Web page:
Fourth, and hardly surprising, Buffett is not bullish on bonds given the current near record low interest rates. In this regard, he joins pensions that are massively betting on a rise in interest rates. This is understandable given that Buffett made his fortune picking great companies and he prefers stocks over bonds in the long-run. He thinks market timing is a loser's proposition and many long-term investors (like Doug Pearce at bcIMC) agree with him.

Keep in mind, however, that Buffett enjoyed the greatest bull market in stocks and never managed money during a prolonged debt deflation cycle (doubt he will ever see one in his lifetime). Also, the Fed's quantitative easing (QE) policy has been a boon for risk assets and I'm seeing a lot of activity in the stock market reminiscent of the 1999 liquidity melt-up in tech stocks. Momentum chasers trading high-beta stocks are loving it but be careful as the market's darkest days might be ahead.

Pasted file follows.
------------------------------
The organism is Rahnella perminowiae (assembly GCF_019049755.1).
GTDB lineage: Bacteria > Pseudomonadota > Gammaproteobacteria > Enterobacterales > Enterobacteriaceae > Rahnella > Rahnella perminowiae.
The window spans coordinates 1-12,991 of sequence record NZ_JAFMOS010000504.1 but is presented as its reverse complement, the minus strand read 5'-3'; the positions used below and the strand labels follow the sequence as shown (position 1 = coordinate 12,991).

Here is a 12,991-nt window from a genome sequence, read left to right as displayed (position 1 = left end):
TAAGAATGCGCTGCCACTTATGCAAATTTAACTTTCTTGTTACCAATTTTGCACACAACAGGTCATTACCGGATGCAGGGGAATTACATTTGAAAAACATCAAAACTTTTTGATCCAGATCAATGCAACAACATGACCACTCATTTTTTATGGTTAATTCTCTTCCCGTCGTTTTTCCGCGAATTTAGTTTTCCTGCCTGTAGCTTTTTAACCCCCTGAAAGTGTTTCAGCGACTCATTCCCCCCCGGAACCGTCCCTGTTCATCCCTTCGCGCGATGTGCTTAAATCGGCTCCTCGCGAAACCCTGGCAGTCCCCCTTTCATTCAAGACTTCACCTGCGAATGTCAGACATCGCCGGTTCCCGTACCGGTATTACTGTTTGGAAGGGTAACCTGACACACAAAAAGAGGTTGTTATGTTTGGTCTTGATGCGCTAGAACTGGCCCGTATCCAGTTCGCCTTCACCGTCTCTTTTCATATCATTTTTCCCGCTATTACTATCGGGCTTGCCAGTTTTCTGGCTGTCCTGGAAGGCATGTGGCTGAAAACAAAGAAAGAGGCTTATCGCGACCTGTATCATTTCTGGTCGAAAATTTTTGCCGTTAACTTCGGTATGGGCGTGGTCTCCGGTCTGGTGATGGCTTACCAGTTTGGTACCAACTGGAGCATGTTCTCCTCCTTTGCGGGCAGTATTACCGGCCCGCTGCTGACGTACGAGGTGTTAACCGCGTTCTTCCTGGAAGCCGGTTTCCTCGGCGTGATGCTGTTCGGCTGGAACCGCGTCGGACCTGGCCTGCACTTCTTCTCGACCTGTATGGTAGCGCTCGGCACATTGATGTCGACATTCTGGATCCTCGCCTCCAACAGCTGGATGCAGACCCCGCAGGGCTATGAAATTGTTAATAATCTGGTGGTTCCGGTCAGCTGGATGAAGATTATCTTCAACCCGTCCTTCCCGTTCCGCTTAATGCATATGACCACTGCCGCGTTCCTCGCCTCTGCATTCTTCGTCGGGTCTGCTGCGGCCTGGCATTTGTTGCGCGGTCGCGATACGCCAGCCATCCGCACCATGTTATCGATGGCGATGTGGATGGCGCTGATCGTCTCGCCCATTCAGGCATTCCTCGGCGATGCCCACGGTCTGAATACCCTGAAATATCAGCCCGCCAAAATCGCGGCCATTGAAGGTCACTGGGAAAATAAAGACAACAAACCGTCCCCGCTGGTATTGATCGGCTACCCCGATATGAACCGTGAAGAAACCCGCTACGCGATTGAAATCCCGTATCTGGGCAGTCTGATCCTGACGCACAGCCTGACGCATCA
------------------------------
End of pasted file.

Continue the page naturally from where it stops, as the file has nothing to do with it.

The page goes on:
I hope you enjoyed this comment. Below, a 2011 CNBC interview with Warren Buffet on state employee pension reform and collective bargaining. I think the Oracle of Omaha would agree with most of my views on the public pension problem.

I also embedded Buffett's memo to The Washington Post's then chairman and CEO Katharine Graham (to enlarge, click on the icon in the lower right corner). Read it and you'll understand why very few active managers and hedge fund "gurus" can consistently deliver above average returns. You can drill into the portfolios of many top money managers, including Warren Buffett, by scrolling through my comment top funds' activity during Q3 2013.